An evening with Yann Martel

We’ve been having an unseasonal bout of snow lately (heavy even by Ottawa standards), and I’ve been contemplating the prospect of 4 months more of the same with something approaching desperation; a slave to the radiator till spring! Friday night, however, saw me slipping along the icy streets towards St. Brigid’s Church, where Yann Martel was giving a talk. Here’s a picture:

(This picture was taken by John W Macdonald. More pictures at

At this stage I make the shallow and irrelevant observation that Martel looks more yuppie-ish than I’d imagined.

Martel spoke about the new illustrated edition of Life of Pi. Now I’ve never been keen on illustrations in a novel outside of children’s literature–all too often, they interrupt the flow of the story, and break the spell cast by the plot. But the illustrations in this book made me reconsider my stance, for they are illustrations in every sense of the word–going well beyond translating words into pictures to illuminating ideas. Objects hazily imagined become beautifully clear–we can see what Pi’s raft looked like, for instance, or where Richard Parker sat on the raft. The pictures themselves are gorgeous, with jewel-bright colors and astonishingly clever perspectives; all the scenes are depicted as though viewed through the eyes of Pi–a trick that pulls the viewer right into the picture.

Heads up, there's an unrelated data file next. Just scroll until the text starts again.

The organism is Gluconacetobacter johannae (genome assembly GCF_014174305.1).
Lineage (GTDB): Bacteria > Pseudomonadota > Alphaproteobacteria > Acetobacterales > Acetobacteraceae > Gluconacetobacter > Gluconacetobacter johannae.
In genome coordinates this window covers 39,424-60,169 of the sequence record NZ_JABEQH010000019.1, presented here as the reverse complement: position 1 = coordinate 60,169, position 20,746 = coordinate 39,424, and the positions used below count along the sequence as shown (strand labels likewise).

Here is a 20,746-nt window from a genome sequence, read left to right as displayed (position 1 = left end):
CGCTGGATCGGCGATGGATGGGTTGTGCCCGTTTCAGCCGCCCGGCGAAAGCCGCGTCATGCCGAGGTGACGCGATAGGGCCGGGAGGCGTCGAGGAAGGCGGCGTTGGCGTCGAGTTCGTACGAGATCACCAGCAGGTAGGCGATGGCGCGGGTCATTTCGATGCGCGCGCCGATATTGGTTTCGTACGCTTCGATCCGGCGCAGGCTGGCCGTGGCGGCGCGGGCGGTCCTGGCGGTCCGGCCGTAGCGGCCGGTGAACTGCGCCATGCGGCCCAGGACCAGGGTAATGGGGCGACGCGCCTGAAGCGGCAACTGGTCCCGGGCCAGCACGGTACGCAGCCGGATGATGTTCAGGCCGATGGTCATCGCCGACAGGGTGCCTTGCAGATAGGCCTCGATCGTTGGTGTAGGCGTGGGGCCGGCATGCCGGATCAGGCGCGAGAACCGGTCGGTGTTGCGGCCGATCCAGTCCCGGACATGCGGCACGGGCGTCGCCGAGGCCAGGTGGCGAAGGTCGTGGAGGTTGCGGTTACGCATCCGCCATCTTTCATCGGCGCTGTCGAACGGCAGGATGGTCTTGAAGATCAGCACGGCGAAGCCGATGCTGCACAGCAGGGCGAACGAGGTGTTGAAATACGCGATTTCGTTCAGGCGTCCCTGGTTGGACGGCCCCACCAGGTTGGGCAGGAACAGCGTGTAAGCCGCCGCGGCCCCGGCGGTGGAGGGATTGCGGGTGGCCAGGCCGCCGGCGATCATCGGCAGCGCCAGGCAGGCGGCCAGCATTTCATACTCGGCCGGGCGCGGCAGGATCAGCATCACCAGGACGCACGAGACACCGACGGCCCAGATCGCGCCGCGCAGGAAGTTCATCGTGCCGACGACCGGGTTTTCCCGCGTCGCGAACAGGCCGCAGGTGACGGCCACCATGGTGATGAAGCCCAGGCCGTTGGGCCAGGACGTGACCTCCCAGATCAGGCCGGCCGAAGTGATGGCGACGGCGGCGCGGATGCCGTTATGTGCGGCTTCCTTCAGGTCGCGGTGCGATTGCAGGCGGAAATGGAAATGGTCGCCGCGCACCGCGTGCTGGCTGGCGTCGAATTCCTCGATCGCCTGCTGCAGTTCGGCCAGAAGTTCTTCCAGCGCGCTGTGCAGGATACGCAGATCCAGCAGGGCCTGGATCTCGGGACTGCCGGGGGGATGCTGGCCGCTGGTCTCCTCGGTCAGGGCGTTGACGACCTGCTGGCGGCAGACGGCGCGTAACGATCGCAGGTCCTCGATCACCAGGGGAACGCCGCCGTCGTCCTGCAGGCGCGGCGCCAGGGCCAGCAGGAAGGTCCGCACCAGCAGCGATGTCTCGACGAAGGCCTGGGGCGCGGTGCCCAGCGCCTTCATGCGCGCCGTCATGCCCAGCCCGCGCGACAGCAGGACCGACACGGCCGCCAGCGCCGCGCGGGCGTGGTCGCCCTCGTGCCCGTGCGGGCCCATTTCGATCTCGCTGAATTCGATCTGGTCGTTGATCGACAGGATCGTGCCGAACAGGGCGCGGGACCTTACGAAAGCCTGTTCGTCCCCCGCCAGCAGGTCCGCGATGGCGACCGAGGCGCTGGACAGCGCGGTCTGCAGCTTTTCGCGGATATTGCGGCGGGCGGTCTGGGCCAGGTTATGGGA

Martel also spoke about the organic relationship between writer and illustrator, in this case an artist named Tomislav Torjanac, who, despite being located in a  small Croatian village, not only succeeded in getting his work chosen by Martel, but also managed to locate pictures of South Indian food for his paintings, all thanks to the internet. Fascinating.

The second half of the talk dealt with Martel’s attempt to inveigle Canada’s prime minister into reading. (I’ve blogged about this in an earlier post.) Martel’s chosen a wide variety of books–Maus, Oranges are not the only Fruit, the Bhagavad Gita—and hopefully, one of these will pique Harper’s interest.

The talk, however, faltered a bit for me when Martel began to link the importance of reading with the state of the Western World. He set up the West against the East, labelling the West as deeply unhappy inspite of its material wealth, and the East… you get the idea. Anyone who has seen anything of poverty knows this to be a gross oversimplification, and a dangerous romanticization of what is a very wretched condition.  But there’s no denying the passion and piquancy of Martel’s idea, and I hope he succeeds in getting Harper to put aside the Guinness Book of World Records (reputedly his favorite book) for a pint and The Murder of Roger Ackroyd.


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